Why Olo views the drive-thru as a barrier

The online ordering company wants to turn more drive-thru transactions to digital ones, which it believes will make fast food even faster.
Checkers drive-thru
Photograph: Shutterstock

Fast-food chains love the drive-thru. The lane that allows for fast, low-contact food delivery became a lifeline during the pandemic and a pillar of many chains’ future plans.

Online ordering provider Olo, on the other hand, sees the traditional drive-thru as something of an impediment.

“The whole premise of Olo’s original proposition of ‘skip the line’ was there shouldn’t just be a serial processing of consumers gated by your being in front of me in line,” Olo CEO Noah Glass said in an interview with Restaurant Business. “The drive-thru is inherently a serial process.” 

According to researcher NPD, 32% of all restaurant transactions came from the drive-thru in the second quarter of 2021, compared to 17% that flowed through digital channels like Olo.

“I’d like to move the needle on that drive-thru number and get some of those drive-thru numbers to turn digital,” Glass said.

The drive-thru is one reason Olo believes that fast food offers the longest runway for its goal of digitizing every transaction in the restaurant industry.

“QSR is the industry segment that I feel like is ripe to come on to digital and on-demand commerce,” Glass said. “For us, largely, QSR is greenfields opportunities.”

He noted that quick service has the largest number of locations and transactions that have yet to turn digital—a big opportunity indeed for the newly public company that generates revenue from every order it touches.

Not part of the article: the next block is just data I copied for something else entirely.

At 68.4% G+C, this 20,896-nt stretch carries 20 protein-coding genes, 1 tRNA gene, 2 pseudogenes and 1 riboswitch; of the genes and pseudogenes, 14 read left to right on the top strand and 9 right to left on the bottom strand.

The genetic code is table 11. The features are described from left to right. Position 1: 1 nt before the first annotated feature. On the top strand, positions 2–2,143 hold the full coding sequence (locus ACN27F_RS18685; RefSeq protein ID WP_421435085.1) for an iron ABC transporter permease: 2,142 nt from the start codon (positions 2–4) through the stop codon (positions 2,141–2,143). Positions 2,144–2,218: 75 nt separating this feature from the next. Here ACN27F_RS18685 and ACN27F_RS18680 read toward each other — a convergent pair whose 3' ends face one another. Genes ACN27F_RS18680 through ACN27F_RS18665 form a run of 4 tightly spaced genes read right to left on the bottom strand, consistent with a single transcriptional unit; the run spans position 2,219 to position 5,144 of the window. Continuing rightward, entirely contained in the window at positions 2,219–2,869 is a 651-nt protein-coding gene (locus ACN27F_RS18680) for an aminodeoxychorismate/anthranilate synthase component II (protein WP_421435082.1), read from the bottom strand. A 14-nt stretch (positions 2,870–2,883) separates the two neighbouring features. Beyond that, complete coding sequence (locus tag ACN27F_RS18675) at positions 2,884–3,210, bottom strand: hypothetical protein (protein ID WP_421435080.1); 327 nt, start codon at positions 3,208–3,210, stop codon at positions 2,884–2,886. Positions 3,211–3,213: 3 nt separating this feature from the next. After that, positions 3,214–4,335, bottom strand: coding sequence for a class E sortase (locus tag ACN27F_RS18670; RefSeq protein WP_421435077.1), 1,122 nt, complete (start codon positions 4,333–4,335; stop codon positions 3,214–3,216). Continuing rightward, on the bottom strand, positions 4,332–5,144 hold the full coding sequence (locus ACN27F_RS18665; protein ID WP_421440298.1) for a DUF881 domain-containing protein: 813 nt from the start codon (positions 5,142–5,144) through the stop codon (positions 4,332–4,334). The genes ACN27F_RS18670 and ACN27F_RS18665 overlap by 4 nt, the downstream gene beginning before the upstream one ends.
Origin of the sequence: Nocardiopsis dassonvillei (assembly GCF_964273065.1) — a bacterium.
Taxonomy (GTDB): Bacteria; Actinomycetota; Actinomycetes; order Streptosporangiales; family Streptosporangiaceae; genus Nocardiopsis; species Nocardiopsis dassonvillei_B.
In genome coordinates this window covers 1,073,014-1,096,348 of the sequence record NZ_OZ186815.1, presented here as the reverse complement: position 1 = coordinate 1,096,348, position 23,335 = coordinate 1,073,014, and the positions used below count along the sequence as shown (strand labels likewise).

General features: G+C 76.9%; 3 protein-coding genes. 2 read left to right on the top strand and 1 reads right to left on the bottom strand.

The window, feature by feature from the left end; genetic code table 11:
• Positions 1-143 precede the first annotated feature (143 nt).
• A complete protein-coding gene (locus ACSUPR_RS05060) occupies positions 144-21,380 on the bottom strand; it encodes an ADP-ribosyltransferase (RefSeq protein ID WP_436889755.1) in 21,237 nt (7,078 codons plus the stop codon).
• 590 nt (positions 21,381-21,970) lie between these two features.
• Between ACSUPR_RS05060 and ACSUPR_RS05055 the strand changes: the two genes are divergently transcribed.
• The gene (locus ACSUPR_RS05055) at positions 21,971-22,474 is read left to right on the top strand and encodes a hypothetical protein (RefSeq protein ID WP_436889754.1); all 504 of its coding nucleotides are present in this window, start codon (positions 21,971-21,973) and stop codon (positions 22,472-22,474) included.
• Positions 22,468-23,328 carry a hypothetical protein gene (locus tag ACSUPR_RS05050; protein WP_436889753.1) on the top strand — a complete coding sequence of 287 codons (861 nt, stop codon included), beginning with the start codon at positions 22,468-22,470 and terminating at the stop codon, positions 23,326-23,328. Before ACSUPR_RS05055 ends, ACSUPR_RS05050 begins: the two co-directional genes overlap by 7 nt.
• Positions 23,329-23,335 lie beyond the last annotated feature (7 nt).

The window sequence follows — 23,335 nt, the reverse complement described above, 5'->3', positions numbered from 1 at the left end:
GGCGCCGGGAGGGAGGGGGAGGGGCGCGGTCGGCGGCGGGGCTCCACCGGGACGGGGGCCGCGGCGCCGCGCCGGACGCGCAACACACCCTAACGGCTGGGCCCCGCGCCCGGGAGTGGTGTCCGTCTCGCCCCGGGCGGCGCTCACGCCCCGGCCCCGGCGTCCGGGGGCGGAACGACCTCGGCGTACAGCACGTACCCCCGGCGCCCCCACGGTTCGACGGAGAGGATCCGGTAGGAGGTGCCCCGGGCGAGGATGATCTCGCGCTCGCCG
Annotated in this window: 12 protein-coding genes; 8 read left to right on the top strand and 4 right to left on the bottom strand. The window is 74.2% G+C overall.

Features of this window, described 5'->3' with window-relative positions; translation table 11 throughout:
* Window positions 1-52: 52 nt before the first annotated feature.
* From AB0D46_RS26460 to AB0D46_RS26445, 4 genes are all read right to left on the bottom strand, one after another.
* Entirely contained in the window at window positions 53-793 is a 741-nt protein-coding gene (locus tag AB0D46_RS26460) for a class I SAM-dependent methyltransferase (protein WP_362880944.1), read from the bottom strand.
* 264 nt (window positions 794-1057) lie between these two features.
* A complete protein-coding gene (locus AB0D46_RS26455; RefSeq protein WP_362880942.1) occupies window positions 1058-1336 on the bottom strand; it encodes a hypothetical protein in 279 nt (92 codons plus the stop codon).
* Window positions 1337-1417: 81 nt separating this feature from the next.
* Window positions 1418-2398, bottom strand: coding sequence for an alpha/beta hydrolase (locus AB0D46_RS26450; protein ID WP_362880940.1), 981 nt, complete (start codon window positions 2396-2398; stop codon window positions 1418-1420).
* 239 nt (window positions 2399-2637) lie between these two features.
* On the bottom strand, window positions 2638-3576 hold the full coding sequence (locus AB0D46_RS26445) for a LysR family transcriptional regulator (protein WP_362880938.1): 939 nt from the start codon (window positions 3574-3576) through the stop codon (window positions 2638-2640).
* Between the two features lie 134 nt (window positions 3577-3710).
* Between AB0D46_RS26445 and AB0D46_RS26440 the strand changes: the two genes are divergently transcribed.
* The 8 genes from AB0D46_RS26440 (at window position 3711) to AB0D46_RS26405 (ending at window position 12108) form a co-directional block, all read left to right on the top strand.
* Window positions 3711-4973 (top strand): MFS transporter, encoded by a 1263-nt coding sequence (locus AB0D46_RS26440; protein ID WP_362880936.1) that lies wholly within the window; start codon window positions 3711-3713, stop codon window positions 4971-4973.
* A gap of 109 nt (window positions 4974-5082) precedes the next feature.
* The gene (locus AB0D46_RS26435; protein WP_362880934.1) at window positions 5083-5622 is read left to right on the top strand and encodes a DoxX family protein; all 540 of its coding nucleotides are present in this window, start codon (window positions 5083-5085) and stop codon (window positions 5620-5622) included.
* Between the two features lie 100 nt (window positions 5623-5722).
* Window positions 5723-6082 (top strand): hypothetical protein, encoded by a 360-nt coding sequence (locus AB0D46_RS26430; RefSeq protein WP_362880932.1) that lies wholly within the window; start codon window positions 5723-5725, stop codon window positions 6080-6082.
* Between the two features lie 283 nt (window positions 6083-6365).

One way it plans to seize that opportunity is in the drive-thru, where it wants to help chains enable mobile-only pickup windows or curbside pickup. It could also use a combination of AI voice recognition and its lesser-known call center product, called Switchboard, to outsource drive-thru orders and have them routed back to the restaurant as if they were online orders, Glass said.

Some chains have started doing this already. Chipotle Mexican Grill’s Chipotlanes, for instance, are only for customers who have ordered ahead online. McDonald’s and Burger King are both exploring AI-based drive-thru ordering. Curbside pickup became popular during the pandemic, and many chains plan to continue offering that option.

“What you enable with a fly-through window or curbside pickup spots … is that you enable parallel order processing and parallel handoff of orders,” Glass said.

For restaurants, that system holds the promise of more transactions as well as more satisfied customers and staff—a key consideration amid the current hiring crunch.

Olo, which initially made its name in the fast-casual space, has recently partnered with a number of fast-food chains, including Culver’s, Krystal, Checkers & Rally's and Jack in the Box, which Glass points to as proof that the company has a place at drive-thru-heavy operations. At Culver’s, for instance, Olo is powering a new order-ahead system playfully dubbed “Curdside Pickup” after one of the chain’s signature items.

And there is no chain too big for Olo’s ambitions, Glass said—even the largest chains in the world that have already made significant investments in digital ordering. Last year, it began working with sandwich giant Subway to integrate digital orders directly into its point of sale.

“We don’t take any chain of any size off of our target market list,” Glass said.

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